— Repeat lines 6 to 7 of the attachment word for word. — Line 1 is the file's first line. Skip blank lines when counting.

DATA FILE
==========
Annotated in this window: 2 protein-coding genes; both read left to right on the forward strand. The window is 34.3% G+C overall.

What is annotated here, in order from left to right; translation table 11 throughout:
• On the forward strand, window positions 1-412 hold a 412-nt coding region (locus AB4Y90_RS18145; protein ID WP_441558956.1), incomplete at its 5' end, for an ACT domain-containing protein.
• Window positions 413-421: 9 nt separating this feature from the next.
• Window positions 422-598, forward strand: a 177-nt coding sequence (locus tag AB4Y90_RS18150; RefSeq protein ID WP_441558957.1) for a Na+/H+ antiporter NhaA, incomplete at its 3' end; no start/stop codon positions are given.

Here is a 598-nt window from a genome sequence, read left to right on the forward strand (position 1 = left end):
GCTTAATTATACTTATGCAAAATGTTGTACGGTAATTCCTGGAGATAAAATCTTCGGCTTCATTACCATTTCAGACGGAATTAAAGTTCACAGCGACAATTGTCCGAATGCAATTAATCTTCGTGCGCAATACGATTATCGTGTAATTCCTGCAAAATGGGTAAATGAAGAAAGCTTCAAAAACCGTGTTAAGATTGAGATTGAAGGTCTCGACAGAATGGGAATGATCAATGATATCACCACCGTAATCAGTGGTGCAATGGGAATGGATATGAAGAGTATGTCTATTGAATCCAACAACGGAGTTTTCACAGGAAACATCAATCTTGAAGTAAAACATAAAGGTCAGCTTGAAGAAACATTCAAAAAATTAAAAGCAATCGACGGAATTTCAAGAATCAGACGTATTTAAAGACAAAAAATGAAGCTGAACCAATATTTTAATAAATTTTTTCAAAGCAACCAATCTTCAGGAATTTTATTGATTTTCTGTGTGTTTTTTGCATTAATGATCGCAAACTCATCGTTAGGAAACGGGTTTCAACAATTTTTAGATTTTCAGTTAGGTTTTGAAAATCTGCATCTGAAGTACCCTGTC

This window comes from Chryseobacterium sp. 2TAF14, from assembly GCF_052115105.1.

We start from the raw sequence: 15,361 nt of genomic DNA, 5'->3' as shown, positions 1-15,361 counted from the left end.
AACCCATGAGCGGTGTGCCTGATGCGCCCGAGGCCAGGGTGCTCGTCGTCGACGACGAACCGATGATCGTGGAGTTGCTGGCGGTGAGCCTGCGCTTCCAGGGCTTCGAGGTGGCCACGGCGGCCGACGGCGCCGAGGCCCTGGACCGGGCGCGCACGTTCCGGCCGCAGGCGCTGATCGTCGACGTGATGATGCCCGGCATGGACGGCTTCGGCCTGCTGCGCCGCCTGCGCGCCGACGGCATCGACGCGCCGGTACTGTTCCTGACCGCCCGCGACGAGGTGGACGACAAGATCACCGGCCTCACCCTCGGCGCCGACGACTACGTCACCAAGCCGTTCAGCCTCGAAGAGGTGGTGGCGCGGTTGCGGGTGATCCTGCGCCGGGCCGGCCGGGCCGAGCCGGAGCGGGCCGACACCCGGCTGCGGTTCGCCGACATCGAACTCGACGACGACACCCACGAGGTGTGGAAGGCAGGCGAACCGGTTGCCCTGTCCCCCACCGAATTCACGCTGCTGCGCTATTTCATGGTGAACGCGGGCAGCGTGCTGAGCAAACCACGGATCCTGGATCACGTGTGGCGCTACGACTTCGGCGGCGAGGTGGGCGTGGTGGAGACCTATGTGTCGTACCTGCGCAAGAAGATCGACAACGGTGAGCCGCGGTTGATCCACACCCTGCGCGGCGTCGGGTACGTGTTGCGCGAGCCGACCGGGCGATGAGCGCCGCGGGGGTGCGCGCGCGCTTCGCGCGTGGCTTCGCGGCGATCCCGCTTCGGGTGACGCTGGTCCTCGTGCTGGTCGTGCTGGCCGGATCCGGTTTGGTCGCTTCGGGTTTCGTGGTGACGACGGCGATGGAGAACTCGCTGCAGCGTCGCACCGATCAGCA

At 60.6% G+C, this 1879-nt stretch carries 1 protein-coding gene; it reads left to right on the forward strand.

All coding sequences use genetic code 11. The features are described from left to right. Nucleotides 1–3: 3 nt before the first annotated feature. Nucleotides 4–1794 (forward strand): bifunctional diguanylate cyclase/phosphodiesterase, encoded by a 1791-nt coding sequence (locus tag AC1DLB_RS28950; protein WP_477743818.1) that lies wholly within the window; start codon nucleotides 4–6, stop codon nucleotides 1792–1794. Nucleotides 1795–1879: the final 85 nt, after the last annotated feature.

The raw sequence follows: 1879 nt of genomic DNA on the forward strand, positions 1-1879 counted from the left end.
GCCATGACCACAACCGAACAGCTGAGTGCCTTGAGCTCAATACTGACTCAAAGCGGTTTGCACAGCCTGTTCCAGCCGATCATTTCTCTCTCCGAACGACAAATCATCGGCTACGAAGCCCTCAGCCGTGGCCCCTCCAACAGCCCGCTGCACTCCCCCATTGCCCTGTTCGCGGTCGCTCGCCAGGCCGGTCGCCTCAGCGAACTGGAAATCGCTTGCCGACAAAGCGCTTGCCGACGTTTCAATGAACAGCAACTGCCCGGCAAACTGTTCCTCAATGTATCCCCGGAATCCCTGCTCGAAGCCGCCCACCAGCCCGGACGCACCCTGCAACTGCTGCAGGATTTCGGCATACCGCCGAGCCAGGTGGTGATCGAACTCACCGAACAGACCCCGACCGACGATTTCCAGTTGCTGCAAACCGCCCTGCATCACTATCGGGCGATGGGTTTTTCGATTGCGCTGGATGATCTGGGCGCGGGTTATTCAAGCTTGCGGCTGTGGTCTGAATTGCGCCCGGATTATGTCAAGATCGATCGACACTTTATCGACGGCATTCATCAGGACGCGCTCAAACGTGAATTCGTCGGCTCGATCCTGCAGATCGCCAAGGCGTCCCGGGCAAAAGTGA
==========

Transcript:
Here is a 598-nt window from a genome sequence, read left to right on the forward strand (position 1 = left end):
GCTTAATTATACTTATGCAAAATGTTGTACGGTAATTCCTGGAGATAAAATCTTCGGCTTCATTACCATTTCAGACGGAATTAAAGTTCACAGCGACAATTGTCCGAATGCAATTAATCTTCGTGCGCAATACGATTATCGTGTAATTCCTGCAAAATGGGTAAATGAAGAAAGCTTCAAAAACCGTGTTAAGATTGAGATTGAAGGTCTCGACAGAATGGGAATGATCAATGATATCACCACCGTAATCAGTGGTGCAATGGGAATGGATATGAAGAGTATGTCTATTGAATCCAACAACGGAGTTTTCACAGGAAACATCAATCTTGAAGTAAAACATAAAGGTCAGCTTGAAGAAACATTCAAAAAATTAAAAGCAATCGACGGAATTTCAAGAATCAGACGTATTTAAAGACAAAAAATGAAGCTGAACCAATATTTTAATAAATTTTTTCAAAGCAACCAATCTTCAGGAATTTTATTGATTTTCTGTGTGTTTTTTGCATTAATGATCGCAAACTCATCGTTAGGAAACGGGTTTCAACAATTTTTAGATTTTCAGTTAGGTTTTGAAAATCTGCATCTGAAGTACCCTGTC